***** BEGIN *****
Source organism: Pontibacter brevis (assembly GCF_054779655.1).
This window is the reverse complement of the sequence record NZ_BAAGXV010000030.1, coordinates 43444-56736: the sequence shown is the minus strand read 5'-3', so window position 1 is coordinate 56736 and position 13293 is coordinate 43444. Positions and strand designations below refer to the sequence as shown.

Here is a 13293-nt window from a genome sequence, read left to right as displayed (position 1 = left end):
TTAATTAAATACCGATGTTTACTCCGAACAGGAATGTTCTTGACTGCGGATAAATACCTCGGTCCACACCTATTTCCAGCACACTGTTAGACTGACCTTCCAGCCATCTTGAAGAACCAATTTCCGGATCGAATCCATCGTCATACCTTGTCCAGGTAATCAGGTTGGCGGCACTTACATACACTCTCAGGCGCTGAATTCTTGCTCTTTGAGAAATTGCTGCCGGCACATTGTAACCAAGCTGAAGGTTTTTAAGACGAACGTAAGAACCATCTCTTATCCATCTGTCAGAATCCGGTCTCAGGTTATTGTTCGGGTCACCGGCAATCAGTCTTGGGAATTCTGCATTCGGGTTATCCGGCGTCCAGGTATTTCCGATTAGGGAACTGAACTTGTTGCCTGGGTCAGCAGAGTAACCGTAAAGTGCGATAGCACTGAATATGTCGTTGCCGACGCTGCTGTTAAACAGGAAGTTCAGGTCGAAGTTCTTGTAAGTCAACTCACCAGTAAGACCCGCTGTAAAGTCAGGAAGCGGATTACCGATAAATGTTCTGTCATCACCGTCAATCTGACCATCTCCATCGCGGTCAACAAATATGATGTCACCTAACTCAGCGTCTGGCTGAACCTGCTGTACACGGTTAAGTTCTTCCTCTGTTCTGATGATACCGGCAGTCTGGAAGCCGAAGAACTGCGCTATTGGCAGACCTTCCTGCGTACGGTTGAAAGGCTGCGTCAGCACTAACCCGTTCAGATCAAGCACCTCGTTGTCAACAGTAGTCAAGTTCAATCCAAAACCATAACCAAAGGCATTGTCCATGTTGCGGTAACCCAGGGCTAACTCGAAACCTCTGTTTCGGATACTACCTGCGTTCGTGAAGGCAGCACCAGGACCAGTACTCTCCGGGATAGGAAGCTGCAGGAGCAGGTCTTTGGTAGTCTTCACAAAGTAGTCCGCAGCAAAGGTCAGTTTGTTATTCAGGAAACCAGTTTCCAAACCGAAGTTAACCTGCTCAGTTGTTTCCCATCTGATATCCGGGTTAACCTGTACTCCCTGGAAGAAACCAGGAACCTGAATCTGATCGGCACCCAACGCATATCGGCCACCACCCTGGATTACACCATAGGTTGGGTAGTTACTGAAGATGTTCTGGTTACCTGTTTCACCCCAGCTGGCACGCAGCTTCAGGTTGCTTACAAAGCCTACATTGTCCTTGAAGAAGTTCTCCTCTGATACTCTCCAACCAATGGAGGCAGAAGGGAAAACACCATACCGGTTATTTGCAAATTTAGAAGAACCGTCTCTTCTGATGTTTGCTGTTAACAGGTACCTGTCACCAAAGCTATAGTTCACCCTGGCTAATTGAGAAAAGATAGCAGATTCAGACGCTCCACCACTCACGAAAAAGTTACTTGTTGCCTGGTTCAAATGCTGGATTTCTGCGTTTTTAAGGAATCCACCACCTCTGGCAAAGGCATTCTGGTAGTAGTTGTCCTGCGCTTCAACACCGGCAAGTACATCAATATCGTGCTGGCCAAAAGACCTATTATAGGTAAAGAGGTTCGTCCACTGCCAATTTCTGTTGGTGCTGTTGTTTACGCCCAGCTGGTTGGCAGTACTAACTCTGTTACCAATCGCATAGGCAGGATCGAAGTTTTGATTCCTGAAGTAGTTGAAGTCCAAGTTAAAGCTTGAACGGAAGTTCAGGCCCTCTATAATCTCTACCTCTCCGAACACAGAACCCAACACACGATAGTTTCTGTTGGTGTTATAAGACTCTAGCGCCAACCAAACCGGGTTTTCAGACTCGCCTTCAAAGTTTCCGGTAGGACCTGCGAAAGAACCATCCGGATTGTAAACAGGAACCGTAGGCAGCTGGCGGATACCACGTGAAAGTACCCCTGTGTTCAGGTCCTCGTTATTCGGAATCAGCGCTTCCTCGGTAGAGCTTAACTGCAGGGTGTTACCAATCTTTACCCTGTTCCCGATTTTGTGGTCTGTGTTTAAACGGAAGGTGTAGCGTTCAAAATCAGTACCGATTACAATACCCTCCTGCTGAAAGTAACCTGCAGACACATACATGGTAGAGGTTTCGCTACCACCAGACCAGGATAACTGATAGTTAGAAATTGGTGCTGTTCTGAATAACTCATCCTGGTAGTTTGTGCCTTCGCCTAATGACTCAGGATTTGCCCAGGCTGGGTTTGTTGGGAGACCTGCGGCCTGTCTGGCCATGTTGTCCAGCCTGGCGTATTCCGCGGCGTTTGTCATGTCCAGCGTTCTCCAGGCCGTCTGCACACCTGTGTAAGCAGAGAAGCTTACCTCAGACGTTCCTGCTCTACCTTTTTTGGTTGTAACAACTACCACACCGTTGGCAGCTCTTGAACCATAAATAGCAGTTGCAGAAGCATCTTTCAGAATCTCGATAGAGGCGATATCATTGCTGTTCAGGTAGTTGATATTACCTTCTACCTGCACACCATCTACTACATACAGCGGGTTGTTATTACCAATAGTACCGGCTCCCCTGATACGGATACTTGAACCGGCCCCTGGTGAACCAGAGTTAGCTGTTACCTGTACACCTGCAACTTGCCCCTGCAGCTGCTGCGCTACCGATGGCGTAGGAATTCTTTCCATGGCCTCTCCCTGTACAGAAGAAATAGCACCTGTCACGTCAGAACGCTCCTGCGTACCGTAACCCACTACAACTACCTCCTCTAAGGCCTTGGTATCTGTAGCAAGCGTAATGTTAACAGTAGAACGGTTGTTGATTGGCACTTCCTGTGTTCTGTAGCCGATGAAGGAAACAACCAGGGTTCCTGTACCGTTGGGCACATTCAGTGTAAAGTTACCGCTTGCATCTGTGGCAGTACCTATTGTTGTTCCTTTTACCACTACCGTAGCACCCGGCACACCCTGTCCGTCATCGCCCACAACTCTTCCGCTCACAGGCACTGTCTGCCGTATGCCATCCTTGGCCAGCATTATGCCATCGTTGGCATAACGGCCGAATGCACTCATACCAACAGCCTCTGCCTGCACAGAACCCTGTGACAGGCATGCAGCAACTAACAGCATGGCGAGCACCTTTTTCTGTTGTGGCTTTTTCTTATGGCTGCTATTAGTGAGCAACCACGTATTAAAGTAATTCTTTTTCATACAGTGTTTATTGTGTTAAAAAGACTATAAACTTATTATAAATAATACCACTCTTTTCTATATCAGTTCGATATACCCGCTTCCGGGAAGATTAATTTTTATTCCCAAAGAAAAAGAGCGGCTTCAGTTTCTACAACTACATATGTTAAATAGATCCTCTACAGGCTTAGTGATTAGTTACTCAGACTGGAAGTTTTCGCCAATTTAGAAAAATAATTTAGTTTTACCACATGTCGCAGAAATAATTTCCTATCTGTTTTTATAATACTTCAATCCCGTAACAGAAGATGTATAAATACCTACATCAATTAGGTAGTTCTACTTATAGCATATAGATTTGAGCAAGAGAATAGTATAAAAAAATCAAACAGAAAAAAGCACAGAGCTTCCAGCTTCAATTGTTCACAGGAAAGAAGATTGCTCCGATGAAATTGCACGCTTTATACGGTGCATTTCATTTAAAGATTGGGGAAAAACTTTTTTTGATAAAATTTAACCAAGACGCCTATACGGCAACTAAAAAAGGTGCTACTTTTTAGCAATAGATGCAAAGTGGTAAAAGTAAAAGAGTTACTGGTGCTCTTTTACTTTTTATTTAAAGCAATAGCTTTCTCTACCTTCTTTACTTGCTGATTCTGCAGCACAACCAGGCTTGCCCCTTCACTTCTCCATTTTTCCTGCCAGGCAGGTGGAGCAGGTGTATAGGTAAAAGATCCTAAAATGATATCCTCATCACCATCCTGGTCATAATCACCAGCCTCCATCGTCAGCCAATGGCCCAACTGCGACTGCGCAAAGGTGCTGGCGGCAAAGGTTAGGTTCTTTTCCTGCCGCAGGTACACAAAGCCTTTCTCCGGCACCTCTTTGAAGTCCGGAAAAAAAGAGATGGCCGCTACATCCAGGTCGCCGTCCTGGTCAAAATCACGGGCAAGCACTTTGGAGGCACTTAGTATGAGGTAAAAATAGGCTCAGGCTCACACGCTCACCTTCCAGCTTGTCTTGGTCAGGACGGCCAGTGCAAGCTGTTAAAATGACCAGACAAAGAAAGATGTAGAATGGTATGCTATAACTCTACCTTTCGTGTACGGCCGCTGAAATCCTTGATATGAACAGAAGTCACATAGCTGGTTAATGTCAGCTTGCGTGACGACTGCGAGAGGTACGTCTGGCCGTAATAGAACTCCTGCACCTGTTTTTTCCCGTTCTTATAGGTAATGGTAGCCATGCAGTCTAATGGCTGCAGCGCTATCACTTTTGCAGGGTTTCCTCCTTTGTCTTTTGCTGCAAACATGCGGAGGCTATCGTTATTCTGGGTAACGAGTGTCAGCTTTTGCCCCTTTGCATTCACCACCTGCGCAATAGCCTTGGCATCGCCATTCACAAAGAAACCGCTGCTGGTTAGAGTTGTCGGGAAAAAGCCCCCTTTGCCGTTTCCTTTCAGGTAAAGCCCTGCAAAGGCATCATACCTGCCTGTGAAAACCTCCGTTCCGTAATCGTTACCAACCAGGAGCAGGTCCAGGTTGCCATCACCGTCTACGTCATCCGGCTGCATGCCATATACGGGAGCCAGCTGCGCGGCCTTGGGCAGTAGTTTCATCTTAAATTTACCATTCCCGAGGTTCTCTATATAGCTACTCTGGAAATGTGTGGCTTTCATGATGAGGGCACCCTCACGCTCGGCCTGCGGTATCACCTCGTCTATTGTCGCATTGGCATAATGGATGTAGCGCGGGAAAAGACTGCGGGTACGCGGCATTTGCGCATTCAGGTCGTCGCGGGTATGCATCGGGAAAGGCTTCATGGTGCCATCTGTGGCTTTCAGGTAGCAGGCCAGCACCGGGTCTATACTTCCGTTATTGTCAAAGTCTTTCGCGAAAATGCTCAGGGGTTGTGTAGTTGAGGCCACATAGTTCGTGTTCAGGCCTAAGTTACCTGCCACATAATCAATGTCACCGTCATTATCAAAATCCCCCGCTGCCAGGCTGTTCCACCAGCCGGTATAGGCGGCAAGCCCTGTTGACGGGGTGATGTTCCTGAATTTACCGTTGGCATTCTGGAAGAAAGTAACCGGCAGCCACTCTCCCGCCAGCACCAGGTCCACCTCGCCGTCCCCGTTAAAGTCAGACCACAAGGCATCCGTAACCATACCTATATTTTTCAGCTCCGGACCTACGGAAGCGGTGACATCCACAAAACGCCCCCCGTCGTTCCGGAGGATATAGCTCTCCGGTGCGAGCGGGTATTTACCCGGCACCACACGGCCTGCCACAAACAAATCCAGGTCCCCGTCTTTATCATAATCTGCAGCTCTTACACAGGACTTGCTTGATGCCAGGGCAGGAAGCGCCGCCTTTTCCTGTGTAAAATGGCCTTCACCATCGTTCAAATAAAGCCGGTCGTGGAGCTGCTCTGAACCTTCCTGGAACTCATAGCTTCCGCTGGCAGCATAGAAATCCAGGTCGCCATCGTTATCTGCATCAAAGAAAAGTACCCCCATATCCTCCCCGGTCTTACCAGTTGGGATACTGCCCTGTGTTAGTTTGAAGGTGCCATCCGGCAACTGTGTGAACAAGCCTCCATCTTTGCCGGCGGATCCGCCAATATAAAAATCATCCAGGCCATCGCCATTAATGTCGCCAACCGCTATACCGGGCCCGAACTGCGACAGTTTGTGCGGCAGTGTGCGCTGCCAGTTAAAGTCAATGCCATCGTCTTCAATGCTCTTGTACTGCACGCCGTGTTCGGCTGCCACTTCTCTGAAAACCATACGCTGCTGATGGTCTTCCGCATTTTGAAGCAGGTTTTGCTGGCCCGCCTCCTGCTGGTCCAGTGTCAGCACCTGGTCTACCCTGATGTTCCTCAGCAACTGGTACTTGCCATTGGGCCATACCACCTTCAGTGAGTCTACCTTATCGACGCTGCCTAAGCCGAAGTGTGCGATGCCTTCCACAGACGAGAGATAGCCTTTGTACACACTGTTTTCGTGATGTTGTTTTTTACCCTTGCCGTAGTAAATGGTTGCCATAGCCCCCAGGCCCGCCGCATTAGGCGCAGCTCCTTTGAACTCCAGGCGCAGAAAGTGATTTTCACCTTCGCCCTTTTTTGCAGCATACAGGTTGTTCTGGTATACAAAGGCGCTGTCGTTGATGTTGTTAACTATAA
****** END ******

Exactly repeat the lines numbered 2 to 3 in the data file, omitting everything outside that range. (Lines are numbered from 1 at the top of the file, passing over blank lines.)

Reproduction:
This window is the reverse complement of the sequence record NZ_BAAGXV010000030.1, coordinates 43444-56736: the sequence shown is the minus strand read 5'-3', so window position 1 is coordinate 56736 and position 13293 is coordinate 43444. Positions and strand designations below refer to the sequence as shown.

Here is a 13293-nt window from a genome sequence, read left to right as displayed (position 1 = left end):